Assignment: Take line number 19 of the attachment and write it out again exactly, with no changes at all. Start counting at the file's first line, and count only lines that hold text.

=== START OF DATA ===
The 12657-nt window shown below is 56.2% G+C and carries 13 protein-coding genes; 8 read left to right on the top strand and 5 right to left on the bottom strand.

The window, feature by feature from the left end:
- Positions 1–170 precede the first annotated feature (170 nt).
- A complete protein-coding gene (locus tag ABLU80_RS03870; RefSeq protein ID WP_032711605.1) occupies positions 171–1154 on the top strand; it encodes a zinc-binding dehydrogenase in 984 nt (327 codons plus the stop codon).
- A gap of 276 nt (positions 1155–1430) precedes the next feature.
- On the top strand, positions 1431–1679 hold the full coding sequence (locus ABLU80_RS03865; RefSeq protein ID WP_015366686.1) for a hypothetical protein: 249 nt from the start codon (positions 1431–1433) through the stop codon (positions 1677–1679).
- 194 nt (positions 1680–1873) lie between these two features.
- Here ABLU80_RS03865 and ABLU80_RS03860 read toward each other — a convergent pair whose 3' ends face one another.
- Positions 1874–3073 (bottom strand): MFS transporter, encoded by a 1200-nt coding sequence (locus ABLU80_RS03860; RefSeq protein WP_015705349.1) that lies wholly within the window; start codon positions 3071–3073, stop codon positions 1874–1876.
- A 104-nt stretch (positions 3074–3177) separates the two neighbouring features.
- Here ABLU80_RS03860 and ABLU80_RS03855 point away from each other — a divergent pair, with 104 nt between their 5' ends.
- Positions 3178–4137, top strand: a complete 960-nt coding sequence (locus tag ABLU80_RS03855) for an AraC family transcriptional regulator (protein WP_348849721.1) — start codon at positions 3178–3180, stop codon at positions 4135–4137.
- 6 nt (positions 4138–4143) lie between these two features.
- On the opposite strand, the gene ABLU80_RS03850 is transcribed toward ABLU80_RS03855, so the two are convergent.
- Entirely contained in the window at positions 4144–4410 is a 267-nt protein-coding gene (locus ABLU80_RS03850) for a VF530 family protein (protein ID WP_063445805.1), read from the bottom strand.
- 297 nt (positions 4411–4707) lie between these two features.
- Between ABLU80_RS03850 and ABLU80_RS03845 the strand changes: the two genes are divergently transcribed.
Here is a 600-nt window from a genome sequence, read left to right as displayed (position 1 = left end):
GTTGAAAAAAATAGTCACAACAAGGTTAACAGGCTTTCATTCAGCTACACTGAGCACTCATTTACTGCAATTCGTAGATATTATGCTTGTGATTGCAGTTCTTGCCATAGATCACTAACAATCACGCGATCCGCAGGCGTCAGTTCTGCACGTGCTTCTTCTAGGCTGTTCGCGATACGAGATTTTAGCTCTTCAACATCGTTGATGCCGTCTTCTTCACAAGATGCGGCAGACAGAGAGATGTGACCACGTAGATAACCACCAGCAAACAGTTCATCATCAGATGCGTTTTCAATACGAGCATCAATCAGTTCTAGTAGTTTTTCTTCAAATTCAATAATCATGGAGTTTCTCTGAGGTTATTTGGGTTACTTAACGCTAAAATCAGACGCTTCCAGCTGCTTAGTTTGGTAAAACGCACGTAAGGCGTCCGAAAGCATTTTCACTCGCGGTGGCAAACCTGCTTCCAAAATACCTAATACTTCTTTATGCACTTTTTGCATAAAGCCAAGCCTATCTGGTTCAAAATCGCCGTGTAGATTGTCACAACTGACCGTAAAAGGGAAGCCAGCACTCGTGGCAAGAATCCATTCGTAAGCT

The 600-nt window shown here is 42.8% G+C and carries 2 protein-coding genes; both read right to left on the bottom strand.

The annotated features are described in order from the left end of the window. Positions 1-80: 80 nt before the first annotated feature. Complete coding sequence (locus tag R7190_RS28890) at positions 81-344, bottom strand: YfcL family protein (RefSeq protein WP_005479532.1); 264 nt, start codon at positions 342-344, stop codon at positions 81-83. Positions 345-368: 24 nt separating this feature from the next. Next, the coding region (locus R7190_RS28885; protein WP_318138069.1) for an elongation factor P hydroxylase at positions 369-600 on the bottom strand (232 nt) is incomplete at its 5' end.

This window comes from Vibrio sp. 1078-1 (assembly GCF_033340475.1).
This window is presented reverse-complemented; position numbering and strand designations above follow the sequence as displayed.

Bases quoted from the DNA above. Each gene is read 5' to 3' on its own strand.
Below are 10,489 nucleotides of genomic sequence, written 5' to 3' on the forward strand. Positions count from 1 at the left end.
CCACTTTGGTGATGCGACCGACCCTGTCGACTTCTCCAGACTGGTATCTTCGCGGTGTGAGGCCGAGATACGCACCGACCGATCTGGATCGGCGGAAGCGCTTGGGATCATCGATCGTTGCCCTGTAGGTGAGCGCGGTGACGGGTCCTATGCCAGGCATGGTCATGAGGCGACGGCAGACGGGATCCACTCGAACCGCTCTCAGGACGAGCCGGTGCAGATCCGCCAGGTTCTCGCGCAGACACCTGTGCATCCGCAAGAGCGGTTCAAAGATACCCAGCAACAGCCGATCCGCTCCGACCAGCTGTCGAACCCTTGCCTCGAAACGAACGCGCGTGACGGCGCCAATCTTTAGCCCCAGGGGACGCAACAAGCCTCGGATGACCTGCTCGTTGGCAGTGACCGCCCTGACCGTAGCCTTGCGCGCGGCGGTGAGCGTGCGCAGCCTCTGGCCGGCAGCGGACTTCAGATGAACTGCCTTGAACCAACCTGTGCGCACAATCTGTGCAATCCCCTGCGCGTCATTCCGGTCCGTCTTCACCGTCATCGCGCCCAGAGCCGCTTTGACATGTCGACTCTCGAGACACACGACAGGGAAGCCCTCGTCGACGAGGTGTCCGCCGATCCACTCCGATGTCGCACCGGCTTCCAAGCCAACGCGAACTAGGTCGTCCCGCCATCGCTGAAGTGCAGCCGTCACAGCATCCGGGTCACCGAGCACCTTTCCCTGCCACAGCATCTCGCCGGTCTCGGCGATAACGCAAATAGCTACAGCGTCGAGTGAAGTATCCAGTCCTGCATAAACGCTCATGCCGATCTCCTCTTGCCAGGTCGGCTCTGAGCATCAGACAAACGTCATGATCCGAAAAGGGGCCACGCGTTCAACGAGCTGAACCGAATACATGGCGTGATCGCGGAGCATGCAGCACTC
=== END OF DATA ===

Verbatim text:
GTTGAAAAAAATAGTCACAACAAGGTTAACAGGCTTTCATTCAGCTACACTGAGCACTCATTTACTGCAATTCGTAGATATTATGCTTGTGATTGCAGTTCTTGCCATAGATCACTAACAATCACGCGATCCGCAGGCGTCAGTTCTGCACGTGCTTCTTCTAGGCTGTTCGCGATACGAGATTTTAGCTCTTCAACATCGTTGATGCCGTCTTCTTCACAAGATGCGGCAGACAGAGAGATGTGACCACGTAGATAACCACCAGCAAACAGTTCATCATCAGATGCGTTTTCAATACGAGCATCAATCAGTTCTAGTAGTTTTTCTTCAAATTCAATAATCATGGAGTTTCTCTGAGGTTATTTGGGTTACTTAACGCTAAAATCAGACGCTTCCAGCTGCTTAGTTTGGTAAAACGCACGTAAGGCGTCCGAAAGCATTTTCACTCGCGGTGGCAAACCTGCTTCCAAAATACCTAATACTTCTTTATGCACTTTTTGCATAAAGCCAAGCCTATCTGGTTCAAAATCGCCGTGTAGATTGTCACAACTGACCGTAAAAGGGAAGCCAGCACTCGTGGCAAGAATCCATTCGTAAGCT